Post Run Recovery 700×394

5 Activities to Boost Your Post-Run Recovery

BY Adam Hodges

Recovering after your run is critical if you want to be consistent in your training. To help you stay injury free and be ready for the next day, Adam Hodges recommends you create a post-run ritual. Here are five activities to incorporate into your own ritual.

Runners have become accustomed to incorporating a warmup routine into their training. After all, warming up is an easy way to ward off injuries and a necessity for getting the most out of higher intensity workouts. For these and other reasons, many of us have developed our own unique warmup ritual that we customarily implement at the beginning of our runs. These warm up activities become such an integral part of our routine that we often perform them without thinking twice about it. But how many of us do the same after a workout?

In this article, I want to make the case for developing a post-run recovery ritual to help you transition out of workout mode. Time-crunched athletes often find themselves rushing from a workout to one of life’s other commitments. This leaves us moving from one activity to another with little time to relax in between. But for the yang of every workout or activity, we need those complementary moments of yin to absorb the training and destress. Going through the day feeling high strung all the time is a recipe for poor health and less than optimal fitness.

Make it a Ritual

The best way to incorporate some post-run recovery time into your workout routine is to ritualize it. By that I mean find a habitual practice that works well for you and becomes more or less automatic. It does not need not be long, even a few minutes will do. The point is to make that a time to relax and begin the recovery process.

As a high school runner and later as a high school track coach, I came to realize how important that post-practice de-stressing time could be. After the end of a workout, runners might find a grassy spot on the track infield to relax and socialize. In those moments, some athletes stretch, some grab a water bottle or snack, others get out the foam roller or massage stick, and others simply lie on their backs and watch the clouds drift by. Different individuals have different rituals, but the overall effect is to provide a valuable transition out of workout mode.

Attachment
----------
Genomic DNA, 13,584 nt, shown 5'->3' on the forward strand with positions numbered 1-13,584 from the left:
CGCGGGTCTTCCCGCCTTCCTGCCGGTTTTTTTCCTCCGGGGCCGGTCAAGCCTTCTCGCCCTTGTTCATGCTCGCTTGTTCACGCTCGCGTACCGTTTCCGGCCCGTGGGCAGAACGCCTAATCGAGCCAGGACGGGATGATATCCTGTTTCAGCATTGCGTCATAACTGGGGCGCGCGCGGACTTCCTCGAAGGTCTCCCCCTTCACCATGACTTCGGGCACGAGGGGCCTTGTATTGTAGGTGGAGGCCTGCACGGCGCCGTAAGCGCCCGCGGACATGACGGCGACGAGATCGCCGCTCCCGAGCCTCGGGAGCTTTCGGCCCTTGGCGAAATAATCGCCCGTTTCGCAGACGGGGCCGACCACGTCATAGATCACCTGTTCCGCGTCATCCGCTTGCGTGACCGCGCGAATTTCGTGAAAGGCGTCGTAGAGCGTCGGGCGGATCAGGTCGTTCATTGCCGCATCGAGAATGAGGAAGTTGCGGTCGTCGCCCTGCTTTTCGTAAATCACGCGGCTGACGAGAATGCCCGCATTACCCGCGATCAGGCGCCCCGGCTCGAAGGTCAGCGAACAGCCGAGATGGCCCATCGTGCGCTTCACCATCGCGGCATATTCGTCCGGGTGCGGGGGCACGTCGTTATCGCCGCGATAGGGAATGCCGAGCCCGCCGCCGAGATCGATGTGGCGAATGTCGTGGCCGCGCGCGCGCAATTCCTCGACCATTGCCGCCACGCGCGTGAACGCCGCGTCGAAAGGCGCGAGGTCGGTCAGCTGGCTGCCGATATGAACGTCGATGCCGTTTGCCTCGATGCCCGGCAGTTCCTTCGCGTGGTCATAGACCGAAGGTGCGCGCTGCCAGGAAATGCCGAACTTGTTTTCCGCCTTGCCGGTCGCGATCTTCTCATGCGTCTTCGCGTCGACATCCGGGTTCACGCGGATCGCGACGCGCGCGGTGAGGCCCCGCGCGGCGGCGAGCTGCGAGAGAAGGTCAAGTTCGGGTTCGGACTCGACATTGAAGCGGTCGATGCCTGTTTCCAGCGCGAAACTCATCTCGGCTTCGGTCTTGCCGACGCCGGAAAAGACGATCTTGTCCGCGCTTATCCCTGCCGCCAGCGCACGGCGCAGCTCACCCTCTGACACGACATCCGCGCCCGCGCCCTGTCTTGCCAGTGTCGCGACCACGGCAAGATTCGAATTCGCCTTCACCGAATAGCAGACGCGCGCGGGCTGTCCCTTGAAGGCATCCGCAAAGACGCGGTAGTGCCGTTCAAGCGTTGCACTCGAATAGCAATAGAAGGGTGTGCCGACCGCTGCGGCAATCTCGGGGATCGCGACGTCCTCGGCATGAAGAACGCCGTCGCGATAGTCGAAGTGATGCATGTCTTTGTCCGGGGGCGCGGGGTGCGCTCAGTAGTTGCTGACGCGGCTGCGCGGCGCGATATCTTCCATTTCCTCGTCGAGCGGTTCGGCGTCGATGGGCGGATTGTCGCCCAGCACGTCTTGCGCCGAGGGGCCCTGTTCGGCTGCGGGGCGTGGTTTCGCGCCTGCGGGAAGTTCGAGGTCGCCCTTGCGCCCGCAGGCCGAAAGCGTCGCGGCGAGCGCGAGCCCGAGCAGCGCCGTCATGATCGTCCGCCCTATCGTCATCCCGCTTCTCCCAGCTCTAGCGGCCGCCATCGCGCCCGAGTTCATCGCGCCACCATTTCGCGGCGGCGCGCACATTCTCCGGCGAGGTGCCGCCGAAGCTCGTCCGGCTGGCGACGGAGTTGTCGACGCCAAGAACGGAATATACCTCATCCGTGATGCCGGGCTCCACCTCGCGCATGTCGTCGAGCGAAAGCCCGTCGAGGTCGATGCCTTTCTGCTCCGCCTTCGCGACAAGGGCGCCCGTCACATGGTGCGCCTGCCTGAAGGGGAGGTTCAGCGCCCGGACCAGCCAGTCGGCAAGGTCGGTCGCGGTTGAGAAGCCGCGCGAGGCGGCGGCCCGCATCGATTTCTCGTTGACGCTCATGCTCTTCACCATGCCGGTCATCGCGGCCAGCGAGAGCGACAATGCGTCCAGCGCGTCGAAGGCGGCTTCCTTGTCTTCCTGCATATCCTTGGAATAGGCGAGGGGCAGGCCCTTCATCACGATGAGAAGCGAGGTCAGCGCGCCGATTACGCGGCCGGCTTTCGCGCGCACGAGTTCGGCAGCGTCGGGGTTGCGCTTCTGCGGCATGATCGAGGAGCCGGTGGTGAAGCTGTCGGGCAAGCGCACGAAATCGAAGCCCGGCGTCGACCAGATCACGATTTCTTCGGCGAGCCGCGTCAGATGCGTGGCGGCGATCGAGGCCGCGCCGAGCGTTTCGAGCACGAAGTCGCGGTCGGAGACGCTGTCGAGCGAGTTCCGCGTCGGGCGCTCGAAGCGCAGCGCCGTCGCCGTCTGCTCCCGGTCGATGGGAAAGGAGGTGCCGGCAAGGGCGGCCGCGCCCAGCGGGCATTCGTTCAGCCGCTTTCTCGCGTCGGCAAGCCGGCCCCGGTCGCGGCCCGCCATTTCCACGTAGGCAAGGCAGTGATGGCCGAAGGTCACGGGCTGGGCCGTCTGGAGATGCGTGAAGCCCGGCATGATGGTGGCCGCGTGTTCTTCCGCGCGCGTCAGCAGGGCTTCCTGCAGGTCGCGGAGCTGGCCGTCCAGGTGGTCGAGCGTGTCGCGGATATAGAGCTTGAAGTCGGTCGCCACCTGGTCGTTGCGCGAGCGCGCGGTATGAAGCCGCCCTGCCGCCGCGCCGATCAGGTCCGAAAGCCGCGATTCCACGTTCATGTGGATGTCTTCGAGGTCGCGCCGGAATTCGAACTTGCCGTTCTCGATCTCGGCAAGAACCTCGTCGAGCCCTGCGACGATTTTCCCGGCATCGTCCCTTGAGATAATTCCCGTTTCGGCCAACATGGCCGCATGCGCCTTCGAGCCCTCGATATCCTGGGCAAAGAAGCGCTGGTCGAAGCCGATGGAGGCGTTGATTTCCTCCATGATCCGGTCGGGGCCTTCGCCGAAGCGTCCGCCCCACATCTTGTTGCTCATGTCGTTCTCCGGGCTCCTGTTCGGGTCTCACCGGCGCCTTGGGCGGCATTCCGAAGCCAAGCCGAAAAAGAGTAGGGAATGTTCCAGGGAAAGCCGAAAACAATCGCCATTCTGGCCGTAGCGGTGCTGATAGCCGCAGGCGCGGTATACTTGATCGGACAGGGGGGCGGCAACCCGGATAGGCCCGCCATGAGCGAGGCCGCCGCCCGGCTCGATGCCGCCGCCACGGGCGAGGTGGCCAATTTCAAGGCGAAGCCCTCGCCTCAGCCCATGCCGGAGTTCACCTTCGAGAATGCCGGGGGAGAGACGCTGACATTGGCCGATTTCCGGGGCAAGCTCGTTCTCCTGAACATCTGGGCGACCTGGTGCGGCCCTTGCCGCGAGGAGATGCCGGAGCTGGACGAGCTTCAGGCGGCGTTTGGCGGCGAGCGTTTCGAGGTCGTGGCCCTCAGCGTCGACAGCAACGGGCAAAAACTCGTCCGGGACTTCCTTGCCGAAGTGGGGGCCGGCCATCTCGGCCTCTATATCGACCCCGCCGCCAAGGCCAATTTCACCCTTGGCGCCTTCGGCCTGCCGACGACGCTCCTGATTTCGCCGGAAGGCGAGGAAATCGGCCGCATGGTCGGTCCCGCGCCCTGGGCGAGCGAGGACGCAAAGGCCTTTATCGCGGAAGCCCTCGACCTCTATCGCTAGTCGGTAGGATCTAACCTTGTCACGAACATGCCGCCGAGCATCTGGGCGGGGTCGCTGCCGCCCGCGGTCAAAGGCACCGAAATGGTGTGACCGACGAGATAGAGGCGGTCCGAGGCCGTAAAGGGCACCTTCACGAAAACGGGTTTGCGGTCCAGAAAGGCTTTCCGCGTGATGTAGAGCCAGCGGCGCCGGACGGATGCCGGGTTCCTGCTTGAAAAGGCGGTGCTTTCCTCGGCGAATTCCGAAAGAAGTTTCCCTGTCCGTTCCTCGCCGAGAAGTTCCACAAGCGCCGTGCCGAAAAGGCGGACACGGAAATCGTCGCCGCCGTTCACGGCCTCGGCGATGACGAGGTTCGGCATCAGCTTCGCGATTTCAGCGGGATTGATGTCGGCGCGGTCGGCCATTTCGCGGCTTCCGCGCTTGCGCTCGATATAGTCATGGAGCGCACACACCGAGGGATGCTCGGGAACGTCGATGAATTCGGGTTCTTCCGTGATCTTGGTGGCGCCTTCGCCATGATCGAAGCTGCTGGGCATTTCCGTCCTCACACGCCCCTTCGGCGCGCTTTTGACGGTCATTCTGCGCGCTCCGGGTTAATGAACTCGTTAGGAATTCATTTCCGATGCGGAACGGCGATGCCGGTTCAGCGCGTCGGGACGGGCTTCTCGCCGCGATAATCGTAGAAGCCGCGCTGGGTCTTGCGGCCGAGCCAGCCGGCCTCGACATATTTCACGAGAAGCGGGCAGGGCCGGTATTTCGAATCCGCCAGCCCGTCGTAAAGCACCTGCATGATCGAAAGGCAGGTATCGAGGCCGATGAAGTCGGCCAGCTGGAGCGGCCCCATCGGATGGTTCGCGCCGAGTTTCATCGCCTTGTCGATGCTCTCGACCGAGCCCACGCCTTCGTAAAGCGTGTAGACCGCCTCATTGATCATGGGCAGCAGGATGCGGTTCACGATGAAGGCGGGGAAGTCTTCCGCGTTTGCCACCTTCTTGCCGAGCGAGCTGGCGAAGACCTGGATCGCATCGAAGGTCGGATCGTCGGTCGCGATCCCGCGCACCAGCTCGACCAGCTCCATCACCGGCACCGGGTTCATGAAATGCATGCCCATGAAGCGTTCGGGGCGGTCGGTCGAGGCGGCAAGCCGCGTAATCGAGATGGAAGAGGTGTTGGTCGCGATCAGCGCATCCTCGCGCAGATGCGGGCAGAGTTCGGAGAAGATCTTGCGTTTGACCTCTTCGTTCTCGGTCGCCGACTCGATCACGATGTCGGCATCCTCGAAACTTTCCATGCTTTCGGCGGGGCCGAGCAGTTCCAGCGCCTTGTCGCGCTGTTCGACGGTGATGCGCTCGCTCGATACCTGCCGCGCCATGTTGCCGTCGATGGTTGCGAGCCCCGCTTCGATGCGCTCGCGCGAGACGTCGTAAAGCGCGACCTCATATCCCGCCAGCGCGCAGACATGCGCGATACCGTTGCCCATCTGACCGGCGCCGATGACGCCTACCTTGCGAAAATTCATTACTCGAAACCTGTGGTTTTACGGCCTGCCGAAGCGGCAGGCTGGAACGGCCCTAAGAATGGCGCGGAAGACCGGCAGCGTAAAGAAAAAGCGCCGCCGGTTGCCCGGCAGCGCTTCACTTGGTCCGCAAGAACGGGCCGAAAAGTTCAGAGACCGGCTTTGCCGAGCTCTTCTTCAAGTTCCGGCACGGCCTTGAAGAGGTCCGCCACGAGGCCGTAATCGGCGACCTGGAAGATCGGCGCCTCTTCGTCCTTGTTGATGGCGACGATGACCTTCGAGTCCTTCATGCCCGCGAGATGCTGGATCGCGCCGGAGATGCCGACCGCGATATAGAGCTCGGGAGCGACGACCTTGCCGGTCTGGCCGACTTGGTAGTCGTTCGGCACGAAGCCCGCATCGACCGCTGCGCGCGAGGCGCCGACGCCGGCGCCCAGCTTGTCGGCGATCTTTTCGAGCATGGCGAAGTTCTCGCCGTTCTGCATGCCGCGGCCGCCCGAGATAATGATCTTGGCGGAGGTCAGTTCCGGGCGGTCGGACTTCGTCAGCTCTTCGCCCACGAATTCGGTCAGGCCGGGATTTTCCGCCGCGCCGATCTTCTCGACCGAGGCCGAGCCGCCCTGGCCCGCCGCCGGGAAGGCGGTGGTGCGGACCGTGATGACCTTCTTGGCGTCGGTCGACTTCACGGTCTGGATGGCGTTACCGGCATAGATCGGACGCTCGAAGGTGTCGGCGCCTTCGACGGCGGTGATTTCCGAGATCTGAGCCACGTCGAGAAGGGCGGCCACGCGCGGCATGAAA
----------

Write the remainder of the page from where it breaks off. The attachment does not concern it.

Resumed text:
As adults, whether we do solo or group workouts, we can still tap into that same post-track practice mood. Before rushing off to the next commitment, take a few minutes to relax, socialize or simply reflect upon the workout. To ritualize that time, it is helpful to find some sort of activity to perform. Consider developing longer and shorter versions of your ritual. On days when time is of the essence, at least perform the shorter version. On days when you have more time to spare, do the longer version.

Recovery Activities

1. Stretching

Choose a set of stretches specific to your needs. Post-run, a short ritual might involve stretching the calves and quads; a longer ritual might also include the adductors ( the butterfly stretch) and psoas. Aim to hold each stretch for at least 30 seconds and up to three minutes.

2. Yoga poses

Complement your stretching with yoga poses. The warrior I pose (virabhadrasana I) benefits runners by targeting the hip flexors. From there, you can move into the warrior II pose (virabhadrasana II). The standing forward bend (uttanasana) is a good way to gently stretch the hamstrings and loosen the lower back. The squat pose (malasana) is essential for keeping the ankles, hips, and back flexible. The legs-up-the-wall pose (viparita karani) aids the movement of blood from the legs after a run. For a more meditative pose or to simply take some time to watch the clouds drift by, try the corpse pose (savasana).

3. Foam roller and massage stick

If you have these tools with you, take some time to roll out your lower back, iliotibial band, quads, hamstrings, and calves. In addition to a foam roller and massage stick, use a lacrosse ball to target trigger points (e.g. in the back or hips) and a golf ball to target the plantar fascia on the bottom of the feet. If you don’t have these tools handy, you can simply use your thumb or hands for some light self-massage to target areas like the calves, hips, and lower back.

4. Water and/or snack

Rehydrating and refueling are, of course, important to include in your post-run ritual. This could simply involve grabbing a water bottle to sip from while doing some of the activities listed above.

5. Revisiting your warmup routine

If you use drills or dynamic stretches as part of your warmup routine, you can also revisit those in your post-run ritual.

Even the busiest of runners needs to add a post run recovery ritual to their training. Doing so will help all runners recover faster and stay injury free so you can stay on track to meet your goals.

The Complete Marathon Training Guide

Complete Marathon Training Guide

Training Guide

This guide is designed to be used as you train for a marathon, with in-depth information on every part of the process. Each chapter is packed with tips, workouts, and insights from expert running coaches, to give you all the tools you need to succeed.

Avatar1537566551 7
About Adam Hodges

Adam Hodges, Ph.D., is a USA Triathlon certified coach and American College of Sports Medicine certified personal trainer. In addition to coaching multisport athletes, he has coached high school cross country and track runners in California and masters swimmers in Colorado. As a USAT All-American triathlete, he has competed in the ITU World Triathlon Championships, the ITU World Duathlon Championships, and the Ironman World Championships in Hawaii. As a masters runner, he has won a series title in the XTERRA SoCal Trail Series. Learn more about his books and training resources at

Visit Adam Hodges's Coach Profile

Related Articles